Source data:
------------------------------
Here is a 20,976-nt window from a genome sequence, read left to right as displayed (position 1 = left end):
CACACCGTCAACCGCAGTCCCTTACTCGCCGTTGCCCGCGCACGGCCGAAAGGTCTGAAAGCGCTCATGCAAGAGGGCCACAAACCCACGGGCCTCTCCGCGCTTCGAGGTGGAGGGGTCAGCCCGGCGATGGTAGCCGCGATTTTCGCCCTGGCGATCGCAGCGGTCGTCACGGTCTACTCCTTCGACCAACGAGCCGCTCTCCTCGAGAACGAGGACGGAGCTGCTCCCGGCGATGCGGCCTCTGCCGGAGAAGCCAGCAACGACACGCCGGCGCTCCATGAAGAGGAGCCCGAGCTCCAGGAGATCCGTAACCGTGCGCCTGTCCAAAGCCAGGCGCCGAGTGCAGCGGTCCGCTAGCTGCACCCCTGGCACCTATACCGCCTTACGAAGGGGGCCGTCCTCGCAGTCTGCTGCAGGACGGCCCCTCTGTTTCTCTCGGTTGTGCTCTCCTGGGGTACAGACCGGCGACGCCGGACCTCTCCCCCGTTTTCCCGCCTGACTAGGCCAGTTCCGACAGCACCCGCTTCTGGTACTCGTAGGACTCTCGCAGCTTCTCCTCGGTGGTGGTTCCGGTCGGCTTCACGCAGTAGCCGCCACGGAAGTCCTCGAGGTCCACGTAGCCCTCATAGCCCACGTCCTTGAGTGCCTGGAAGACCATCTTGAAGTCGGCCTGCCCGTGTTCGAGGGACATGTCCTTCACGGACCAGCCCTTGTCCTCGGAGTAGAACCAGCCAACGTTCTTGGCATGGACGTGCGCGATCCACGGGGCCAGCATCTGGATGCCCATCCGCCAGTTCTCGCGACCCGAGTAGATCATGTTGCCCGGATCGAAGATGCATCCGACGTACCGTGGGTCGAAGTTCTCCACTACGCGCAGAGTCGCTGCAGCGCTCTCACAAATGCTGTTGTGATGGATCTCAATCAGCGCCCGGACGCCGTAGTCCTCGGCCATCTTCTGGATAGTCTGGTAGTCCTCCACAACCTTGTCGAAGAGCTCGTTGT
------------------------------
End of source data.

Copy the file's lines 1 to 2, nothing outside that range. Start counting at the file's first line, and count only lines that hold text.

Here is a 20,976-nt window from a genome sequence, read left to right as displayed (position 1 = left end):
CACACCGTCAACCGCAGTCCCTTACTCGCCGTTGCCCGCGCACGGCCGAAAGGTCTGAAAGCGCTCATGCAAGAGGGCCACAAACCCACGGGCCTCTCCGCGCTTCGAGGTGGAGGGGTCAGCCCGGCGATGGTAGCCGCGATTTTCGCCCTGGCGATCGCAGCGGTCGTCACGGTCTACTCCTTCGACCAACGAGCCGCTCTCCTCGAGAACGAGGACGGAGCTGCTCCCGGCGATGCGGCCTCTGCCGGAGAAGCCAGCAACGACACGCCGGCGCTCCATGAAGAGGAGCCCGAGCTCCAGGAGATCCGTAACCGTGCGCCTGTCCAAAGCCAGGCGCCGAGTGCAGCGGTCCGCTAGCTGCACCCCTGGCACCTATACCGCCTTACGAAGGGGGCCGTCCTCGCAGTCTGCTGCAGGACGGCCCCTCTGTTTCTCTCGGTTGTGCTCTCCTGGGGTACAGACCGGCGACGCCGGACCTCTCCCCCGTTTTCCCGCCTGACTAGGCCAGTTCCGACAGCACCCGCTTCTGGTACTCGTAGGACTCTCGCAGCTTCTCCTCGGTGGTGGTTCCGGTCGGCTTCACGCAGTAGCCGCCACGGAAGTCCTCGAGGTCCACGTAGCCCTCATAGCCCACGTCCTTGAGTGCCTGGAAGACCATCTTGAAGTCGGCCTGCCCGTGTTCGAGGGACATGTCCTTCACGGACCAGCCCTTGTCCTCGGAGTAGAACCAGCCAACGTTCTTGGCATGGACGTGCGCGATCCACGGGGCCAGCATCTGGATGCCCATCCGCCAGTTCTCGCGACCCGAGTAGATCATGTTGCCCGGATCGAAGATGCATCCGACGTACCGTGGGTCGAAGTTCTCCACTACGCGCAGAGTCGCTGCAGCGCTCTCACAAATGCTGTTGTGATGGATCTCAATCAGCGCCCGGACGCCGTAGTCCTCGGCCATCTTCTGGATAGTCTGGTAGTCCTCCACAACCTTGTCGAAGAGCTCGTTGT